February 28, 2017
So here we are! 2016 is past - with all of its ups and downs. From El Chapo getting arrested to a new president that will undoubtedly shake up politics as usual. From a 1.5 billion dollar Powerball to the deaths of many many media figures, police officers, and civilians alike. We saw the effects of cyber hacking as well as the proliferation of autonomous vehicles and other scientific breakthroughs.
And what about education? Edutopia recently curated a list of research on education topics for 2016 that included topics such as laptops to improve student scores and that the majority of parents believe that computer science is just as important as math, science, and English. We learned that students (and adults) have a difficult time telling real new from fake news. We also learned that kindergarten students (and probably all grade levels) are not spending enough time on art, music and play.
And so a new year is upon us. While we won’t leave all these topics behind, there are a few EdTech topics that will continue to drive our classrooms as well as new topics that will undoubtedly play a role in shaping new thoughts, experiences, and student engagement and learning as we move into 2017.
According to EdTech district leaders sharing their thoughts with Education Drive, the topics that will be driving us into the future include Personalized/Blended Learning, Flexible Learning Spaces, Makerspaces, Cybersecurity, Digital Citizenship, Virtual Reality and Augmented Reality, Critical Thinking Skills (as it pertains to fake news and other online “media”), Personalized Personal Development for Teachers, and open content or the #GoOpen initiative.
This dovetails nicely with the K-12 Edition of the Horizon Report which predicts what will be on the horizon for the next 5 years. They include some of the same topics but those that I find intriguing are redesigning learning spaces, coding as a literacy, students as creators, authentic learning experiences, personalized/blended learning, makerspaces, robotics, and virtual reality.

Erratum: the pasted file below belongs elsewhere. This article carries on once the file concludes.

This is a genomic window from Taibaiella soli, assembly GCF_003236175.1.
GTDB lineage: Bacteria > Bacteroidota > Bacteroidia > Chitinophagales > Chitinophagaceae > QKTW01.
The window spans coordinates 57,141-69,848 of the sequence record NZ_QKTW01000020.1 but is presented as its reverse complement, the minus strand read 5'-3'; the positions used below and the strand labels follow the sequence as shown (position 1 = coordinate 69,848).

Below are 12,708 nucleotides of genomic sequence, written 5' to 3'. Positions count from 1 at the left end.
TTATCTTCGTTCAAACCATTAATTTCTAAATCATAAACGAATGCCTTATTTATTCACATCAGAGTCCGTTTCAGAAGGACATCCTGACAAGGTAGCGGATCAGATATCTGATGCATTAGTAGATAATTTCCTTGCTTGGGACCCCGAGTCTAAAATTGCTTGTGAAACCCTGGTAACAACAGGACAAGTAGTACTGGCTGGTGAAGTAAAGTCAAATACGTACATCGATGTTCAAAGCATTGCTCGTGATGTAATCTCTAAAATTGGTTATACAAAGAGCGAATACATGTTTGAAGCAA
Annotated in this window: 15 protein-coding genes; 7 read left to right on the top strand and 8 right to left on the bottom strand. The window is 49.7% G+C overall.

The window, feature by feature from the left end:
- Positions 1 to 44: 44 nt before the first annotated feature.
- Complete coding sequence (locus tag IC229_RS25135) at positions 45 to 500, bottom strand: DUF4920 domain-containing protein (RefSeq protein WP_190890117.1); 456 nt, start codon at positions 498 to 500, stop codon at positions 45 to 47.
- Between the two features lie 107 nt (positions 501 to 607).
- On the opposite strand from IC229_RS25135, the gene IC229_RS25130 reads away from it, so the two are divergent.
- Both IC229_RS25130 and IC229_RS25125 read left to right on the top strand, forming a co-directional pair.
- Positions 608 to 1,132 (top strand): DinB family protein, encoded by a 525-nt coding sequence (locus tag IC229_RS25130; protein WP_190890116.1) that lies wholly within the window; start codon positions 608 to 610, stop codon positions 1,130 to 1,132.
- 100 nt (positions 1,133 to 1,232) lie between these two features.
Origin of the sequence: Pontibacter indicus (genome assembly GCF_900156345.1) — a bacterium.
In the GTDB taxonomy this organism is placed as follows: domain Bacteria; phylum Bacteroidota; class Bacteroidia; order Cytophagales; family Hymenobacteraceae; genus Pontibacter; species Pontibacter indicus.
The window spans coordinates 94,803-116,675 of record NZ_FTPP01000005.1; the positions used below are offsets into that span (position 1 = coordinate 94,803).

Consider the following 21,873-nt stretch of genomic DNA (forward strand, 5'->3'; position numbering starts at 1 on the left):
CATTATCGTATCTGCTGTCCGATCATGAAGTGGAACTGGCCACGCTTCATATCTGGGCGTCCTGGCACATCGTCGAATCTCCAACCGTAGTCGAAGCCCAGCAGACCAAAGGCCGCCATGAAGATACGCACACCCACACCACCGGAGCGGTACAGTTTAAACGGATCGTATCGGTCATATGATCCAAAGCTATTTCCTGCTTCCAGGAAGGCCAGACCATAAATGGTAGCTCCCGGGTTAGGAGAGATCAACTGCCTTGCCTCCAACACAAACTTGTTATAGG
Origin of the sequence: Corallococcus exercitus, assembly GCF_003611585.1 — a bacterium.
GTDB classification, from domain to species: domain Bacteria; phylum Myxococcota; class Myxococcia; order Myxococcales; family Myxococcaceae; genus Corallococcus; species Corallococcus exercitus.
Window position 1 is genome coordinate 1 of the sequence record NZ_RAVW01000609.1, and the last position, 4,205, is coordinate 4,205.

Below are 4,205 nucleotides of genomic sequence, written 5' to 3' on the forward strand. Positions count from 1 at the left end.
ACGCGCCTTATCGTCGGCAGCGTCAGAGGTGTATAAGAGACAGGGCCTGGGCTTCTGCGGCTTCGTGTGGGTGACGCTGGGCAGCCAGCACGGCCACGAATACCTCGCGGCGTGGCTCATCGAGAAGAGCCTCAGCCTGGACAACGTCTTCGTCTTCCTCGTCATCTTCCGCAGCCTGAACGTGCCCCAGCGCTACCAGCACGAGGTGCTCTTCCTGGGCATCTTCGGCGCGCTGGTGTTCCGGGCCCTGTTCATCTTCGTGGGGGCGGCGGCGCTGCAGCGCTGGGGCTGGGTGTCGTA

At ESU 10, we are on track with most of these as we share with schools and make sure the topics are on their radar. We may not have the resources necessary to provide timely support in all of these areas but we are definitely hitting on the major priorities and providing the core infrastructure and frameworks our districts will need to succeed as we move into the future. I’m excited for the opportunities students have to not only learn new exciting things but shape the world they live in. They are the masters of their future! There is no limit to the creativity and innovation in education we’ll see in 2017 and the coming years.
1 “Education Research Highlights From 2016 | Edutopia.” 8 Dec. 2016,
https://www.edutopia.org/article/research-highlights-2016-youki-terada. Accessed 3 Jan. 2017.
2 “What’s on the horizon for K-12 ed tech in 2017? | Education Dive.” 26 Dec. 2016,
http://www.educationdive.com/news/whats-on-the-horizon-for-k-12-ed-tech-in-2017/431999/. Accessed 3 Jan. 2017.
3 “NMC/CoSN Horizon Report > 2016 K-12 Edition | The New Media ....”
https://www.nmc.org/publication/nmc-cosn-horizon-report-2016-k-12-edition/. Accessed 3 Jan. 2017.
-by Jason Everett, Systems Engineer